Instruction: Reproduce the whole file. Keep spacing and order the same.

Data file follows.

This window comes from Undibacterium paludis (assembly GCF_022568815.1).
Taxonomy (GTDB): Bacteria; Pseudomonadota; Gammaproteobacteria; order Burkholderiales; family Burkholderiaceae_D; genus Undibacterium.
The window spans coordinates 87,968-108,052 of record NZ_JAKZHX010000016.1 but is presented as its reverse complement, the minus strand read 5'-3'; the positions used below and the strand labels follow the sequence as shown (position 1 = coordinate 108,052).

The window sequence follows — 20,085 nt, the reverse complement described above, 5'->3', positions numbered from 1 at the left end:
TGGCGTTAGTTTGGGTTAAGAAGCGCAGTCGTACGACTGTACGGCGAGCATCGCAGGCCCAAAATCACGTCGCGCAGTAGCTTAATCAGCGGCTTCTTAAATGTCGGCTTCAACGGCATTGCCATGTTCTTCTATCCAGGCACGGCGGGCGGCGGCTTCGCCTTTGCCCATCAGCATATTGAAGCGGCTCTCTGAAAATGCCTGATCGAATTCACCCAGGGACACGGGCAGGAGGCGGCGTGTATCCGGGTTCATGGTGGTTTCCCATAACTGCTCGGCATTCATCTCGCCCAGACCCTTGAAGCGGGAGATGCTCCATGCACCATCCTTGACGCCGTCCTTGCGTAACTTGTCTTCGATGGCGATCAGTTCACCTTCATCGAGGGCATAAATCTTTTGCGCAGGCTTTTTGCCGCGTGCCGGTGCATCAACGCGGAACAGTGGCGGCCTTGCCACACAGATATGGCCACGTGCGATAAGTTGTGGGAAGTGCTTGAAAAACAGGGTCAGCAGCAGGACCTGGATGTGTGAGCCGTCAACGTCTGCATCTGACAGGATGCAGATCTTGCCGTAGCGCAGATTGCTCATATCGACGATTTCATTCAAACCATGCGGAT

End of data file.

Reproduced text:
This window comes from Undibacterium paludis (assembly GCF_022568815.1).
Taxonomy (GTDB): Bacteria; Pseudomonadota; Gammaproteobacteria; order Burkholderiales; family Burkholderiaceae_D; genus Undibacterium.
The window spans coordinates 87,968-108,052 of record NZ_JAKZHX010000016.1 but is presented as its reverse complement, the minus strand read 5'-3'; the positions used below and the strand labels follow the sequence as shown (position 1 = coordinate 108,052).

The window sequence follows — 20,085 nt, the reverse complement described above, 5'->3', positions numbered from 1 at the left end:
TGGCGTTAGTTTGGGTTAAGAAGCGCAGTCGTACGACTGTACGGCGAGCATCGCAGGCCCAAAATCACGTCGCGCAGTAGCTTAATCAGCGGCTTCTTAAATGTCGGCTTCAACGGCATTGCCATGTTCTTCTATCCAGGCACGGCGGGCGGCGGCTTCGCCTTTGCCCATCAGCATATTGAAGCGGCTCTCTGAAAATGCCTGATCGAATTCACCCAGGGACACGGGCAGGAGGCGGCGTGTATCCGGGTTCATGGTGGTTTCCCATAACTGCTCGGCATTCATCTCGCCCAGACCCTTGAAGCGGGAGATGCTCCATGCACCATCCTTGACGCCGTCCTTGCGTAACTTGTCTTCGATGGCGATCAGTTCACCTTCATCGAGGGCATAAATCTTTTGCGCAGGCTTTTTGCCGCGTGCCGGTGCATCAACGCGGAACAGTGGCGGCCTTGCCACACAGATATGGCCACGTGCGATAAGTTGTGGGAAGTGCTTGAAAAACAGGGTCAGCAGCAGGACCTGGATGTGTGAGCCGTCAACGTCTGCATCTGACAGGATGCAGATCTTGCCGTAGCGCAGATTGCTCATATCGACGATTTCATTCAAACCATGCGGAT